Building on the opener against Argentina with another fast start out of the blocks, the All Blacks dominated the first quarter to set the foundation for their success.
"We've always been a team that wants to play, but you've got to get your big rocks right. We've set ourselves some clear objectives about some of the big rocks in our game we want to get right, and we're getting them right at the moment. We've got a big smile on our faces, but we also know it's early, and we're just trying to get that balance.
"It's taken us a while the last couple of years to adjust to the physicality, particularly of the forward play, that's come from the north and having the variety of opposition to test you in the different way teams play."
Some frustrations with losses suffered have been part of the process, but based on what has been produced in their opening two Tests of 2023, they have made progress with only Australia in their way of claiming the Rugby Championship and retaining the Bledisloe Cup.
Then it is about finding the mindset to cope with Rugby World Cup pressures against northern hemisphere sides.
"We've gathered a lot of information. Some of it has been painful, but we're learning. Now we're starting to see a non-negotiable level through our set piece, through the physical side of the game, and that's enabling us to win some collisions, which enables you to play on top of people.
"In some ways, it's a simple game.
"We want to be a triple-threat team. It's not about going in with a plan to do it – it's looking for it and, if it's on, to pull the trigger.
"We're trying to kick for space. It worked well. A couple of the kicks weren't as good as they needed to be – one went five metres backwards – but the decision was outstanding, and it still created the opportunities we were looking for."
While the Rugby World Cup dominates the wish list for all teams in 2023, the All Blacks benefit from the Rugby Championship to add focus to their preparations and the Bledisloe Cup. Both could be secured in the final game of the Championship in Melbourne on Saturday week against Australia.
"This year we felt this group needed to get together and get energy. The only way to do that is to go out with a goal of trying to win. Winning this Championship is important to us because it's the first step of the year but it also meant we've had an edge to our preparation. We haven't had an excuse to say 'it doesn't really matter' and that's been positive for us."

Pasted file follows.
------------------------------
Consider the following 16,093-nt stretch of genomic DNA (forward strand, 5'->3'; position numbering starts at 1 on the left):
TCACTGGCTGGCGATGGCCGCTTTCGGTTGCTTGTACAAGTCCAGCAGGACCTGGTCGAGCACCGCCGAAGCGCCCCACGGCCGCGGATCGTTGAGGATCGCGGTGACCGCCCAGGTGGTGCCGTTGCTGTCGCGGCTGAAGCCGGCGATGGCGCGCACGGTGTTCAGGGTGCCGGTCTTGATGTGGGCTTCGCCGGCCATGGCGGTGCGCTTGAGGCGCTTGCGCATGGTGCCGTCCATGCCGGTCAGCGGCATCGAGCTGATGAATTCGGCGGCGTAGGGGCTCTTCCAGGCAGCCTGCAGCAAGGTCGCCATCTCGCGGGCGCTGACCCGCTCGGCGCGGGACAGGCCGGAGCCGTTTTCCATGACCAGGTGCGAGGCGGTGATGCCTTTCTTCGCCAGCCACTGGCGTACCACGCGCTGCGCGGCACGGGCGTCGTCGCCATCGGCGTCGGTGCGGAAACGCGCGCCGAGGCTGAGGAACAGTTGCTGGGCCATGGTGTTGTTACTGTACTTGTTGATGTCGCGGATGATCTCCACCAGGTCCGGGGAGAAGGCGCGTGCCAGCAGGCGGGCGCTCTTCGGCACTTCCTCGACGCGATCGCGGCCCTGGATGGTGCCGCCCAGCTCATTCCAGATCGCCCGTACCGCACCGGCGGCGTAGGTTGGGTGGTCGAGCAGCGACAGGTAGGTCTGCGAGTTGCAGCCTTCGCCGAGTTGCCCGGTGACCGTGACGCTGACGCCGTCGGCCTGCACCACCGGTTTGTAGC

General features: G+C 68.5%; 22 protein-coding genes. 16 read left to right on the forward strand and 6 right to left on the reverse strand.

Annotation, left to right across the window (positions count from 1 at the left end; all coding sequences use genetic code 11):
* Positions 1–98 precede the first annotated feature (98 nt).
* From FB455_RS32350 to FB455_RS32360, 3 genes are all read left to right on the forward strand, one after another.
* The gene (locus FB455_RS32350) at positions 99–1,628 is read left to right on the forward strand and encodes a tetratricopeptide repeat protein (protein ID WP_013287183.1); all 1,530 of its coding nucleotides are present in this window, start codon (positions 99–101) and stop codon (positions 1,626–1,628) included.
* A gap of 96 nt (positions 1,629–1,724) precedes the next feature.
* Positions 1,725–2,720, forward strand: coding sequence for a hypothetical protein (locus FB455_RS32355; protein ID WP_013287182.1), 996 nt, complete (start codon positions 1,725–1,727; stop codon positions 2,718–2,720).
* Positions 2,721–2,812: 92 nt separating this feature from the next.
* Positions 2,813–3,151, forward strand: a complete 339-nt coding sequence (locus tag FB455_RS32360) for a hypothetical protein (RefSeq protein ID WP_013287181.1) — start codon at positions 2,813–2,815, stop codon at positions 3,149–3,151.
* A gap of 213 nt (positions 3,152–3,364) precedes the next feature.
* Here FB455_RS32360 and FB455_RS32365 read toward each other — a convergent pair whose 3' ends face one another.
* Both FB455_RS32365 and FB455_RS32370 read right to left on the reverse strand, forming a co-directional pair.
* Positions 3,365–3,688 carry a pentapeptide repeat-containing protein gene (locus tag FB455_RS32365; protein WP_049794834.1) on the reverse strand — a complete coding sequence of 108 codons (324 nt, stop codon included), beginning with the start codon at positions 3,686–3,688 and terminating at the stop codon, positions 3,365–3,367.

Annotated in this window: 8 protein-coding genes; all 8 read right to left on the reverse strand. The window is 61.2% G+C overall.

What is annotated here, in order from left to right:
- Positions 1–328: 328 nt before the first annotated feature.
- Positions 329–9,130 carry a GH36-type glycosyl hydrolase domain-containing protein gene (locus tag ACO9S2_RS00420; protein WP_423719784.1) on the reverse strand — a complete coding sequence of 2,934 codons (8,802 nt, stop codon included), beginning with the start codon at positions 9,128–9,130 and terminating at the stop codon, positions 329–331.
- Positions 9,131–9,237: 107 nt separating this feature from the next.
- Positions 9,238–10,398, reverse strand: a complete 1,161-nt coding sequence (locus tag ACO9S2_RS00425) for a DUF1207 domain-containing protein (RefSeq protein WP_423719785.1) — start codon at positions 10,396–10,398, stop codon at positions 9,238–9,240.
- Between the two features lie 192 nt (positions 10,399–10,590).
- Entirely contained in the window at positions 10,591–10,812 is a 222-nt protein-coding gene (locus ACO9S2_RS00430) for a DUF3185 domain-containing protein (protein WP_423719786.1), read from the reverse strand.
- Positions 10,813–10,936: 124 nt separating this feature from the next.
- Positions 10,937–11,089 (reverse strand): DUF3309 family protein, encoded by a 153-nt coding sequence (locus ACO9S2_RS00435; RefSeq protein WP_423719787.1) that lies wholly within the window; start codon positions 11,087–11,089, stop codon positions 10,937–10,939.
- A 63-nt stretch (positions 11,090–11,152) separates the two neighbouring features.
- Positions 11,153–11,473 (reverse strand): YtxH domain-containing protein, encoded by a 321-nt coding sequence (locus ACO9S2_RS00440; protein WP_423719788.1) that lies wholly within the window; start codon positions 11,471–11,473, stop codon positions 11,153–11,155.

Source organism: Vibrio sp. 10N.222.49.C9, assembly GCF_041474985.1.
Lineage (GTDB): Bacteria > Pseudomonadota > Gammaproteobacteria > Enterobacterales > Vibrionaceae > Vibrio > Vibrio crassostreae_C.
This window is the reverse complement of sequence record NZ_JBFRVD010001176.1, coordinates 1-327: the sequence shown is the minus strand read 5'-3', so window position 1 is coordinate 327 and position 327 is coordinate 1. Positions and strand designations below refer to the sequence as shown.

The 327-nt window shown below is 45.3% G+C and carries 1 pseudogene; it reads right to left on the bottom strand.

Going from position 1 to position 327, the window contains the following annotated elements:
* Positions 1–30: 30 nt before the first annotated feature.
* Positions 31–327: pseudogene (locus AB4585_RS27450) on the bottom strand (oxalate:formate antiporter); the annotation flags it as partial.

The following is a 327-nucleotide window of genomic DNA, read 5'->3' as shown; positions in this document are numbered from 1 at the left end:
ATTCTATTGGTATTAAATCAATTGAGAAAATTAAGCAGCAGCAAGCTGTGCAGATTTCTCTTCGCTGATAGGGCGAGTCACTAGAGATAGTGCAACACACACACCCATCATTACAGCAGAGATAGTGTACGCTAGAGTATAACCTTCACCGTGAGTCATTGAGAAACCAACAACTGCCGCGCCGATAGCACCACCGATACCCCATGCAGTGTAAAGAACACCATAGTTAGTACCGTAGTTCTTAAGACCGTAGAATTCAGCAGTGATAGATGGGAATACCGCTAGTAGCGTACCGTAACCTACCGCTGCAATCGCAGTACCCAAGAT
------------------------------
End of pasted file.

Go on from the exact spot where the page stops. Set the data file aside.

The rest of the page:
Despite their two Rugby Championship losses under Eddie Jones, Australia would be a challenge for the All Blacks.
Foster said, "History tells us you can never write them off. They've got the ability to turn up and bite us. In my experience, they've regularly done that. They haven't got the results they want. A win over us at the MCG would solve a lot of their issues."
Foster said it came down to being in the suitable head space for the All Blacks to play as they most wanted and preferred.
"Getting the desire to play, to express yourself and to have that attack focus. That has been the big shift and that has encouraged us to release the ball a little more and then, of course, it is having the skill set to do it."
Part of that was coping when teams had their moments in the sun, as South Africa did when fighting back during the middle stages of the second half.
"Rather than losing our way, we found a way back. That was really pleasing."
"We've got a lot of growth still to do, and we are learning, 'let's just nail each week and not think too much about anything else. That's been a good formula.
"The World Cup is a series of one-off games, and in some ways this win is not relevant. But where it is relevant is the confidence you get out of building the blocks in your game, and we'll take that."